Research: Network Systems
Connectivity Perserving Networks

Many mission scenarios can benefit from networks of autonomous agents functioning with collective goals that require collaborative actions. Often these networks are formulated in a decentralized manner to provide robustness against the single point of failure of centralized computing and decision making. Decentralized networks rely heavily on communications with peers for feedback regarding progress towards the collective objective. NCR efforts focus on decentralized network control where network connectivity is considered as a constraint. Efforts also consider the further challenge when communication is intermittent or event triggered, as a means to reduce communication bandwidth.

Event-triggered Multi-agent Systems

Multi-agent systems (MASs) are traditionally designed under the assumption that state feedback is continuously available with each agent continuously communicating with its neighbors. Switched/hybrid systems methods, can be used to obtain performance certificates, scalability bounds, and timing conditions for systems with discontinuities arising from communication channel dynamics, vehicle dynamics, and decision logic. Using these tools incorporated with Lyapunov analysis methods, we investigate event- and self-triggered control of MAS where intermittent communication dictated by event triggers and timing conditions developed from switched/hybrid systems methods and Lyapunov-based analysis. Such triggered communication eliminates the assumption of continuous communication with implications of reduced communication bandwidth and energy resources and improved flexibility for operations in contested environments.


For various applications (e.g. adversarial target tracking and crowd control), there may be agents in the system that are not directly controllable, posing a unique challenge to accomplish certain objectives. In such example scenarios, directly controllable agents are tasked with interacting with other target agents in the system in an effort to regulate them to a goal location. One approach is to model interactions between the herder, i.e., the controllable agent, and the target agents for which a control law cannot be directly implemented, and design a control law such that the regulation objective is achieved.


Wireless communication networks are widely used in commercial, industrial, and military applications. Due to the openness of the wireless medium, such networks are vulnerable to interference, failure, and attack. Various jamming techniques have been developed to disrupt different layers of the protocol stack in wireless networks, such as causing errors in the reception of data in the physical layer, blocking transmission of data at the MAC layer, or taking advantage of the periodicity of many routing protocols and performing jamming at the network layer. NCR efforts focus on determining optimal locations for network jamming, and exploiting mobile jamming as a means to reduce the number of overall jamming agents.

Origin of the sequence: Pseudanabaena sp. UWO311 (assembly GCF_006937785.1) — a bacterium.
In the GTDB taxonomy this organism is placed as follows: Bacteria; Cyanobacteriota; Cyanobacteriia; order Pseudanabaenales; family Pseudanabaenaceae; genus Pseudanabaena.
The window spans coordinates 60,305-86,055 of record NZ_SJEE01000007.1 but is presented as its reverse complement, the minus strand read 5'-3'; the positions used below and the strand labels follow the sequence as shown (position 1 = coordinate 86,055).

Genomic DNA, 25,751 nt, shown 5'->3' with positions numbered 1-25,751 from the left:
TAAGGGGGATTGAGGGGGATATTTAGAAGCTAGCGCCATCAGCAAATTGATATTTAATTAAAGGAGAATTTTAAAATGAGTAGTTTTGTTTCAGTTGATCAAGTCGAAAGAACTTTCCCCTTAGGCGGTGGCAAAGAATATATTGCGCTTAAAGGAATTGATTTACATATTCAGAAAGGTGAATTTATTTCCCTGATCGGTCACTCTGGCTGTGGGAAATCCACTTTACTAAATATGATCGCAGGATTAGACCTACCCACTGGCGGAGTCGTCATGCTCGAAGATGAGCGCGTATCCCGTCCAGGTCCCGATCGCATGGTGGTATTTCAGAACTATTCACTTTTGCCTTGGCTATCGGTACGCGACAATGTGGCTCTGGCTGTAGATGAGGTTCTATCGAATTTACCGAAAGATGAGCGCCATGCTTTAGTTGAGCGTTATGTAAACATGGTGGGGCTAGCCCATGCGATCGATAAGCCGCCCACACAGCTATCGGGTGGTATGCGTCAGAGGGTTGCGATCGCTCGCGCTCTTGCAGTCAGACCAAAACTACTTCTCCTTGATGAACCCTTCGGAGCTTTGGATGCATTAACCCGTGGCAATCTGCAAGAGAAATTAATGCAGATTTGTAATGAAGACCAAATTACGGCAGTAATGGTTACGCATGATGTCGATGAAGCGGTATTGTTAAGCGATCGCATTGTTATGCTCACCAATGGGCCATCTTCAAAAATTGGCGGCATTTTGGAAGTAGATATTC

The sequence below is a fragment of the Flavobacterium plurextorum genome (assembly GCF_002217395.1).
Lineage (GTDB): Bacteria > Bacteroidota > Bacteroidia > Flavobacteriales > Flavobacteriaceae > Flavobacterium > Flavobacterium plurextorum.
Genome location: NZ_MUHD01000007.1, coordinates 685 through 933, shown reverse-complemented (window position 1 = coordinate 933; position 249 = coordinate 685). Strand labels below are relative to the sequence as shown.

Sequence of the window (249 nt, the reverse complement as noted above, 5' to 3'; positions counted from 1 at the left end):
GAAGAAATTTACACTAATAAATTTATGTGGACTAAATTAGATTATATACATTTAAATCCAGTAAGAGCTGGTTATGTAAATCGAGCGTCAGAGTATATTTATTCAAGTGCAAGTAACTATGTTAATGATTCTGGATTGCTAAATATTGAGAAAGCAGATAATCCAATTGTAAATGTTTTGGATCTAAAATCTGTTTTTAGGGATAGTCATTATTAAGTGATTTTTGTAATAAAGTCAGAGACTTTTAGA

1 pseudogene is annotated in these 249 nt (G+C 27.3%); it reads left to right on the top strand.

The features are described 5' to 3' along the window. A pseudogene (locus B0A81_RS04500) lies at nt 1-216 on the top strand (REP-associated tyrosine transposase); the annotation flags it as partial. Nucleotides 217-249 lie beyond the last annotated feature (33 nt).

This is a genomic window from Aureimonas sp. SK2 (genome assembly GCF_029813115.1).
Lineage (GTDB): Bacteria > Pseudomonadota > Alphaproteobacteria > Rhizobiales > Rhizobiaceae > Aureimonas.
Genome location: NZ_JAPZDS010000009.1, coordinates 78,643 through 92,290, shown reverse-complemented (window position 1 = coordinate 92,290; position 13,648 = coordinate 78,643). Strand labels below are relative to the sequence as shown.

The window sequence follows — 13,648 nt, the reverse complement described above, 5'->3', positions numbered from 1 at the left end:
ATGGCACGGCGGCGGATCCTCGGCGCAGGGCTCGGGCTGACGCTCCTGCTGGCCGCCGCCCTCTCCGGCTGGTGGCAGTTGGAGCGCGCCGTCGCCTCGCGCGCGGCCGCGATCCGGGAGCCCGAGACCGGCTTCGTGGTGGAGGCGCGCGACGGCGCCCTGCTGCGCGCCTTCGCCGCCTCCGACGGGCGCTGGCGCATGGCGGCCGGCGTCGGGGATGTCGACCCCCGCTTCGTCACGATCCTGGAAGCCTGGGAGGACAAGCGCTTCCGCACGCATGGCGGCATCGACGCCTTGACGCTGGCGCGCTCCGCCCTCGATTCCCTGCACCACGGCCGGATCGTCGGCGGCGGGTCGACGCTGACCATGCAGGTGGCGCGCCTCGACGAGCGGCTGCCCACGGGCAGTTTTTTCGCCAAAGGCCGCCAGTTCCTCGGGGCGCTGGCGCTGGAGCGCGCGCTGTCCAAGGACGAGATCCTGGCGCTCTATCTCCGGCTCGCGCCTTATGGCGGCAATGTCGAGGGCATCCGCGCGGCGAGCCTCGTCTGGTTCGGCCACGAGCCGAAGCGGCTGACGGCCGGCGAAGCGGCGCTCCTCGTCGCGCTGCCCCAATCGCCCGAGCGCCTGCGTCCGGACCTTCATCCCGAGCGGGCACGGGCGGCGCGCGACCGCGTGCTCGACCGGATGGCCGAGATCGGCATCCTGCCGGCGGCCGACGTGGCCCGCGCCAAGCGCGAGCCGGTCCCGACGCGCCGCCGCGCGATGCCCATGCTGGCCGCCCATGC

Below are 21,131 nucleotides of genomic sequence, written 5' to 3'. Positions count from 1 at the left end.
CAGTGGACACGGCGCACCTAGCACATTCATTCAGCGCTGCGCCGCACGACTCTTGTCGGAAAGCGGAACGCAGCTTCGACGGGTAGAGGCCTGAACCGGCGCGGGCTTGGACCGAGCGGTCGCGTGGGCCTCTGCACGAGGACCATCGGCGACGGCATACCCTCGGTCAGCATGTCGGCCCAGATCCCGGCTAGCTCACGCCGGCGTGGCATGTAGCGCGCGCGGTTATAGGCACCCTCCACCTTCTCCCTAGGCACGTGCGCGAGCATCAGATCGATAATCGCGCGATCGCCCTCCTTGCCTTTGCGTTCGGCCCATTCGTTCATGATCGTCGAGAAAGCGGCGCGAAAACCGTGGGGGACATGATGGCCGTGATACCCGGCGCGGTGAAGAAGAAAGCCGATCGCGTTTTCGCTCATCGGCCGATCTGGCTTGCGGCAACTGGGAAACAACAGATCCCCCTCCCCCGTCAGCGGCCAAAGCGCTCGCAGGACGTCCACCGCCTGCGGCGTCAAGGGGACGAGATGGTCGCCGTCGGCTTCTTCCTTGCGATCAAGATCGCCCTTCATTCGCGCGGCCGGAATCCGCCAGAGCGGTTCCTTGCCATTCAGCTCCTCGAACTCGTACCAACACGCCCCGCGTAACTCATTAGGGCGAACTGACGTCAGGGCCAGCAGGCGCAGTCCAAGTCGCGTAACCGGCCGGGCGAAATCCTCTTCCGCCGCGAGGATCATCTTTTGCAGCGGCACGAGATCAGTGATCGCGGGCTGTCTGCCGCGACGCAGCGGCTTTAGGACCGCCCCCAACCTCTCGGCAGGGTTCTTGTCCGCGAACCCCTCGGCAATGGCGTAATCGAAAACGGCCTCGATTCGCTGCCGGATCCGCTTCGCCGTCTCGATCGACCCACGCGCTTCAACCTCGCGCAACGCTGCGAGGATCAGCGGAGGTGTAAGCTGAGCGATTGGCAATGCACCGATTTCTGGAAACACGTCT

Power Control

Power control in a code-division multiple access (CDMA) based cellular network is a challenging problem because the communication channels change rapidly because of multipath fading. These rapid fluctuations cause detrimental effects on the control efforts required to regulate the signal-to-interference plus noise ratios (SINRs) to the desired level. NCR efforts in this area focus on the development of power-control algorithms that can adapt to rapid changes in the channel gain caused by multipath fading. Key contributions include the development a controller for the reverse link of a CDMA cellular system, which includes the effects of fast fading, and use a Lyapunov-based analysis to show convergence of the SINR error. A linear prediction filter that utilizes local SINR measurements and estimates of the Doppler frequency, derived from local SINR measurements, is used to improve the estimate of the channel fading used in the controller.

Social Networks

Social interactions influence our thoughts, opinions and actions. Technological advances in social media provide more rapid, convenient, and widespread communication among individuals, which leads to a more dynamic interaction and influence. NCR research efforts focus on the study of social interactions within a group of individuals composed of influential social leaders and followers. Each person is assumed to maintain a social state, which can be an emotional state or an opinion. Followers update their social states based on the states of local neighbors, while social leaders maintain a constant desired state. Social interactions are modeled as a general directed graph where each directed edge represents an influence from one person to another. Motivated by evidence in social science literature that people respond to events based on a moral memory, efforts also focus on the development and use of networked fractional order models for human behavior.


Ongoing Projects
AFOSR: Center of Excellence in Assured Autonomy in Contested Environments
AFOSR: A Switched Systems Approach for Navigation and Control with Intermittent Feedback
AFRL: Privileged Sensing Framework

Completed Projects
NSF NeTS: Small: Network Connectivity and Security for Cooperative Autonomous Vehicles
AFRL: Mathematical Modeling and Optimization Institute

Related NCR Network Systems Publications